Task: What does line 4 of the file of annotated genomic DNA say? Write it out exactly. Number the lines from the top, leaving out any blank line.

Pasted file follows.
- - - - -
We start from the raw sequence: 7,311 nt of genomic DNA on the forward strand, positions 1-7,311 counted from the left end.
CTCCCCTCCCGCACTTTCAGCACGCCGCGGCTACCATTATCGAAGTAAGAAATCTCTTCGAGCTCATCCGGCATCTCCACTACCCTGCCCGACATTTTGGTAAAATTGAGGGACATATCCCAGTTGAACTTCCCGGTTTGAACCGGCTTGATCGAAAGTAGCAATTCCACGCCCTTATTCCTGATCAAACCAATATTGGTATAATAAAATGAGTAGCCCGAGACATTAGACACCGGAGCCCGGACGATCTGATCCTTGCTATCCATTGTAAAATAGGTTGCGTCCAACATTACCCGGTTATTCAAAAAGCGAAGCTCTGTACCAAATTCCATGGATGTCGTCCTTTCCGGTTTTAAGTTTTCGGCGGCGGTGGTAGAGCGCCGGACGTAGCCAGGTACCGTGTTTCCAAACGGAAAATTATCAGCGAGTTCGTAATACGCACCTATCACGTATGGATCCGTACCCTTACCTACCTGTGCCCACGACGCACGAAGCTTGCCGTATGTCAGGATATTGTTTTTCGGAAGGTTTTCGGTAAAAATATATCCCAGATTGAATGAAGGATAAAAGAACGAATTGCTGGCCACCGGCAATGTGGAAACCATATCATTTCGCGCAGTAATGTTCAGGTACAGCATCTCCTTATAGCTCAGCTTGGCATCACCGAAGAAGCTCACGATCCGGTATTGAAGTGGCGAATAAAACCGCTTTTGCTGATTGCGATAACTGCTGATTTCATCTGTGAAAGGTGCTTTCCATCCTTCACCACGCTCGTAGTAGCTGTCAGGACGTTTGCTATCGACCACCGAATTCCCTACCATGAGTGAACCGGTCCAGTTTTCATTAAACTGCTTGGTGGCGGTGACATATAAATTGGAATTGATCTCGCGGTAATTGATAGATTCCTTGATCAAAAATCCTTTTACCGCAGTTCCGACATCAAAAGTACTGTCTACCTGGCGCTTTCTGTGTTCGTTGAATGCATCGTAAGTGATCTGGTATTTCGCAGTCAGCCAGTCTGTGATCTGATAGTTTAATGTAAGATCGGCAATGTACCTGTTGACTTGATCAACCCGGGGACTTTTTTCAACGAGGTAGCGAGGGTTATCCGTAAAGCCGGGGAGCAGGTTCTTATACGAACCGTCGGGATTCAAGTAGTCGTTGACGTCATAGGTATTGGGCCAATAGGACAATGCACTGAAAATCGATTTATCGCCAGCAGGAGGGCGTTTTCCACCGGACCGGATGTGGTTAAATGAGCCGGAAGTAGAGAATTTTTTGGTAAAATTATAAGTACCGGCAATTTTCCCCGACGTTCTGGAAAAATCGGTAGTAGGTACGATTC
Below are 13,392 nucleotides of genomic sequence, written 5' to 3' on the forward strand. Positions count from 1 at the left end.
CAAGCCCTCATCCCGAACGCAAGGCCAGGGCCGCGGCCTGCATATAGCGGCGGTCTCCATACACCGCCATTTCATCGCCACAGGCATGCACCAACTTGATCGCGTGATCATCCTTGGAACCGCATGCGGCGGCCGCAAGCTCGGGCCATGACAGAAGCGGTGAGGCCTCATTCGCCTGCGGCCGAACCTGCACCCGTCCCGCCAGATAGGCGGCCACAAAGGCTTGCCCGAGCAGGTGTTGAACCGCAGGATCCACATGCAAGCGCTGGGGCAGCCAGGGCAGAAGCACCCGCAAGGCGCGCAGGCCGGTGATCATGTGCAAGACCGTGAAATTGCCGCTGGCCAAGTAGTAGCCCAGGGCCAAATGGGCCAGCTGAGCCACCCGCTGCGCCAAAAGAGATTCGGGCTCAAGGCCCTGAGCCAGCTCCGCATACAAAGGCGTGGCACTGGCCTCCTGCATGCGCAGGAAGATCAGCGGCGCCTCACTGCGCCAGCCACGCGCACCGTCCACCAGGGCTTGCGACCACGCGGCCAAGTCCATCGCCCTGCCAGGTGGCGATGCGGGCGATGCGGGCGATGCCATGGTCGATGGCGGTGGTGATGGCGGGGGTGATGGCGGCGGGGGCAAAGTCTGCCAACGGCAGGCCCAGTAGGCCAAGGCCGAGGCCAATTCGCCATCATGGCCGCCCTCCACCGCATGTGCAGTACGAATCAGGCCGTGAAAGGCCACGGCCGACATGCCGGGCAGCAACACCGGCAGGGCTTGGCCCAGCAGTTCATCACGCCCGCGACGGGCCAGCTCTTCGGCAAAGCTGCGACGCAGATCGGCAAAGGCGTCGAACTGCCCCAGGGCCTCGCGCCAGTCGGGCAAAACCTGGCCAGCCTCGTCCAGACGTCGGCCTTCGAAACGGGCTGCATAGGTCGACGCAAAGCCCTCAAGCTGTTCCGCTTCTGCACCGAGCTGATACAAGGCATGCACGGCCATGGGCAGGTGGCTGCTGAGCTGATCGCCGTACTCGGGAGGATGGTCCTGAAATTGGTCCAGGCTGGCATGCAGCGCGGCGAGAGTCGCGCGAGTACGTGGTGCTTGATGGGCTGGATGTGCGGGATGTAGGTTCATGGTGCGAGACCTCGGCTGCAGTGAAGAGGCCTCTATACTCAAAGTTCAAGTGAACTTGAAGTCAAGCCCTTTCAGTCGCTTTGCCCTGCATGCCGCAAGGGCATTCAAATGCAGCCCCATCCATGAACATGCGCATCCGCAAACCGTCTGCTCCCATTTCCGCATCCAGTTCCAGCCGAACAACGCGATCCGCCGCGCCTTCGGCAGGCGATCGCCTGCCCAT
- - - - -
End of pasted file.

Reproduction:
CAAGCCCTCATCCCGAACGCAAGGCCAGGGCCGCGGCCTGCATATAGCGGCGGTCTCCATACACCGCCATTTCATCGCCACAGGCATGCACCAACTTGATCGCGTGATCATCCTTGGAACCGCATGCGGCGGCCGCAAGCTCGGGCCATGACAGAAGCGGTGAGGCCTCATTCGCCTGCGGCCGAACCTGCACCCGTCCCGCCAGATAGGCGGCCACAAAGGCTTGCCCGAGCAGGTGTTGAACCGCAGGATCCACATGCAAGCGCTGGGGCAGCCAGGGCAGAAGCACCCGCAAGGCGCGCAGGCCGGTGATCATGTGCAAGACCGTGAAATTGCCGCTGGCCAAGTAGTAGCCCAGGGCCAAATGGGCCAGCTGAGCCACCCGCTGCGCCAAAAGAGATTCGGGCTCAAGGCCCTGAGCCAGCTCCGCATACAAAGGCGTGGCACTGGCCTCCTGCATGCGCAGGAAGATCAGCGGCGCCTCACTGCGCCAGCCACGCGCACCGTCCACCAGGGCTTGCGACCACGCGGCCAAGTCCATCGCCCTGCCAGGTGGCGATGCGGGCGATGCGGGCGATGCCATGGTCGATGGCGGTGGTGATGGCGGGGGTGATGGCGGCGGGGGCAAAGTCTGCCAACGGCAGGCCCAGTAGGCCAAGGCCGAGGCCAATTCGCCATCATGGCCGCCCTCCACCGCATGTGCAGTACGAATCAGGCCGTGAAAGGCCACGGCCGACATGCCGGGCAGCAACACCGGCAGGGCTTGGCCCAGCAGTTCATCACGCCCGCGACGGGCCAGCTCTTCGGCAAAGCTGCGACGCAGATCGGCAAAGGCGTCGAACTGCCCCAGGGCCTCGCGCCAGTCGGGCAAAACCTGGCCAGCCTCGTCCAGACGTCGGCCTTCGAAACGGGCTGCATAGGTCGACGCAAAGCCCTCAAGCTGTTCCGCTTCTGCACCGAGCTGATACAAGGCATGCACGGCCATGGGCAGGTGGCTGCTGAGCTGATCGCCGTACTCGGGAGGATGGTCCTGAAATTGGTCCAGGCTGGCATGCAGCGCGGCGAGAGTCGCGCGAGTACGTGGTGCTTGATGGGCTGGATGTGCGGGATGTAGGTTCATGGTGCGAGACCTCGGCTGCAGTGAAGAGGCCTCTATACTCAAAGTTCAAGTGAACTTGAAGTCAAGCCCTTTCAGTCGCTTTGCCCTGCATGCCGCAAGGGCATTCAAATGCAGCCCCATCCATGAACATGCGCATCCGCAAACCGTCTGCTCCCATTTCCGCATCCAGTTCCAGCCGAACAACGCGATCCGCCGCGCCTTCGGCAGGCGATCGCCTGCCCAT